The eXtremeDB in-memory and persistent database management system is McObject’s core product. Exceptionally fast, with unparalleled flexibility, eXtremeDB is a powerful tool for the professional developer.

eXtremeDB: an In-memory and Persistent DBMS

The eXtremeDB database management system was originally designed and optimized to be an in-memory database system (IMDS) with direct data manipulation. Storing and manipulating data in exactly the form used by the application removes overheads associated with caching and translation. On embedded platforms (e.g. ARM, PowerPC), typical read and write accesses are at the level of a few microseconds, or less. On workstation or server platforms, performance is sub-microsecond. (Review our independently audited STAC benchmark test results.)  The engine is reentrant, allowing for multiple execution threads, with transactions supporting the ACID properties, assuring data integrity.

In addition, eXtremeDB combines the strengths of on-disk and in-memory database systems. Databases can be all-in-memory, all-persistent, or have a mix of in-memory tables and persistent tables. This unparalleled flexibility enables developers to tailor data management in order to optimize applications for speed and persistence, and make intelligent tradeoffs between cost-efficiency, power consumption, and physical space-conserving data storage hardware.

eXtremeDB can be utilized as an embedded database system (typical in embedded platforms for Industrial Control, Aerospace/Defense, Consumer Electronics, and Network/Telecom gear), or as a highly scalable client/server architecture able to be distributed through sharding to gain maximum advantage of multiple cores, CPUs and/or servers (typical for High Performance Computing and Financial systems in private or public clouds).

Optional modules are offered for:

IoT Vendor of the Year 2018

Best Big Data Analytics & Technology Provider

Outstanding Structured Database 2018

Best Development Tool & Operating System at IoT World

Use the following menu to learn more about . . .

eXtremeDB Supported Platforms

eXtremeDB Runtime Environment

The Development Environment

Shared Memory Databases

eXtremeDB REST API

The Runtime Environment

The eXtremeDB runtime environment provides:

  • Accelerated transactions. The eXtremeDB in-memory database system stores data entirely in main memory, eliminating the need for disk access, caching and other processes that add overhead to disk-based databases. The eXtremeDB transaction manager is optimized for high transaction rates. When persistence is required, eXtremeDB gives you choices.
  • Ultra-small footprint. eXtremeDB was originally designed to be an in-memory database system. In this configuration, it eliminates many artifacts of persistent database systems and enables an unbelievably small code size of approximately 200K. As a persistent database system, the code size of eXtremeDB can still be under 200K. And, as a full-on SQL relational database system, the code size is still on the order of just 500K. This makes eXtremeDB a powerful enhancement to many intelligent devices with resource limits that, until now, ruled out the use of an embedded database system.
  • Direct data access. Earlier data management technology required copying records from database storage to cache, and then to a new location for manipulation by the application. By operating as an in-memory database system that works with data directly in main memory, eXtremeDB eliminates the overhead of duplicate data sets and of copying data between locations.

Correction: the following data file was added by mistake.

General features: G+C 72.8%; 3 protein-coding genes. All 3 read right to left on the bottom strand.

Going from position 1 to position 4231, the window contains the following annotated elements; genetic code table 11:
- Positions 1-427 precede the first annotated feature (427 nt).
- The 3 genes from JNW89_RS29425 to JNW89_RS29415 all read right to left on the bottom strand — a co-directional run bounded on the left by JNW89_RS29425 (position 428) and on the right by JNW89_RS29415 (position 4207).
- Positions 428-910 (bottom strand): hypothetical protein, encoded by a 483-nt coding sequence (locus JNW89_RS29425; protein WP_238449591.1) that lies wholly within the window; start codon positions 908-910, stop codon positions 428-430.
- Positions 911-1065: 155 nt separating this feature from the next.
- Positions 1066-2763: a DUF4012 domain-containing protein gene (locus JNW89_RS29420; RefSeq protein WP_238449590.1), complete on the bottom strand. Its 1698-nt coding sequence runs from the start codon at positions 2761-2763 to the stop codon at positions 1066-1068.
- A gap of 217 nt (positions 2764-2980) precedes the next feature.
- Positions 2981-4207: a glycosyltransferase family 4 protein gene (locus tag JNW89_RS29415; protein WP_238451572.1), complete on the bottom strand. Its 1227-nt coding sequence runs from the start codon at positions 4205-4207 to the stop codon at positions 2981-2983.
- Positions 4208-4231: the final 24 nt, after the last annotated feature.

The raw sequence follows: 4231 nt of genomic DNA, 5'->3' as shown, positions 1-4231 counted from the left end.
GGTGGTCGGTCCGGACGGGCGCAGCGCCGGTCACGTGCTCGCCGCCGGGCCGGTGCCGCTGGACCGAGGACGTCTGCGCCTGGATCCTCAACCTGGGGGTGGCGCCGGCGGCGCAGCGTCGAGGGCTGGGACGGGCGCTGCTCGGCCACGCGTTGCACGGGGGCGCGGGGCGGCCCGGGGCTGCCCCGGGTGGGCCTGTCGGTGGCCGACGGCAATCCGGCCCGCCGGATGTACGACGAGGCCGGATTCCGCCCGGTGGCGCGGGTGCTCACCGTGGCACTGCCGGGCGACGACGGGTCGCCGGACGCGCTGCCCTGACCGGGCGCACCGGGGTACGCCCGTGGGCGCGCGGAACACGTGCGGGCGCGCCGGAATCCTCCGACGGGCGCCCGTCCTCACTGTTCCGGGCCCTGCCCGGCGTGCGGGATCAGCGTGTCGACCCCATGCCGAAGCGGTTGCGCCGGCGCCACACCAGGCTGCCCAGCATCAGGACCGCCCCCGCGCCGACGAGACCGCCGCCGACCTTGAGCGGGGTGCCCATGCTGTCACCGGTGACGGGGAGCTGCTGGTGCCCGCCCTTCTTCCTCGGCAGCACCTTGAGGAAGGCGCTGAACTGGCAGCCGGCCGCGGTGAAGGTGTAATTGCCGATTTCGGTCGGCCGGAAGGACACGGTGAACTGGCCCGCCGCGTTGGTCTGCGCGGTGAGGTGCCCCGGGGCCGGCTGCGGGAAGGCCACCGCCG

• No Translation. eXtremeDB stores data in the exact form in which it is used by the application – no mapping a C data element to a relational representation, for example, or requiring additional code to pick fields from tables and copy them to C structures. By eliminating this overhead, eXtremeDB reduces memory and CPU demands.
  • High reliability. For data integrity, eXtremeDB transactions support the ACID properties, ensuring that operations grouped into transactions will complete together or the database will be rolled back to the pre-transaction state.
  • Native language APIs, as well as SQL. The native language API for C/C++ derives from the given application’s database schema and thus reflects the purpose for which it is being used. For the runtime environment, this means more reliable code – the C/C++ compiler will catch data typing and assignment errors when the application is built. This makes eXtremeDB-based applications more reliable, since it is much harder for coding errors to make it into the final build. For C# and Java, the language itself can be the schema language by incorporating decorations into the class definitions, which are used at runtime to build the database dictionary. Multiple languages can use the same database by using one language to generate the database schema for the other language(s).

eXtremeDB is designed for High-Performance: optimized memory managers, hash and tree-based indices, multiple data layouts, transactions with priority scheduling and an application-specific API.

Shared Memory Databases

The eXtremeDB database system can operate in conventional memory or shared memory version for multi-processing environments such as Windows, Linux, Solaris, or QNX. When in shared memory, an eXtremeDB database or cache for a persistent database is created in shared memory and mapped to the local address space of each process, thereby allowing multiple processes and multiple threads within each process to share eXtremeDB in-memory databases and/or the cache of a persistent database. The shared memory eXtremeDB runtime is built as a different binary (library or archive) than the conventional memory version. Depending on the target platform, eXtremeDB supports one of the following three synchronization methods when managing shared memory databases: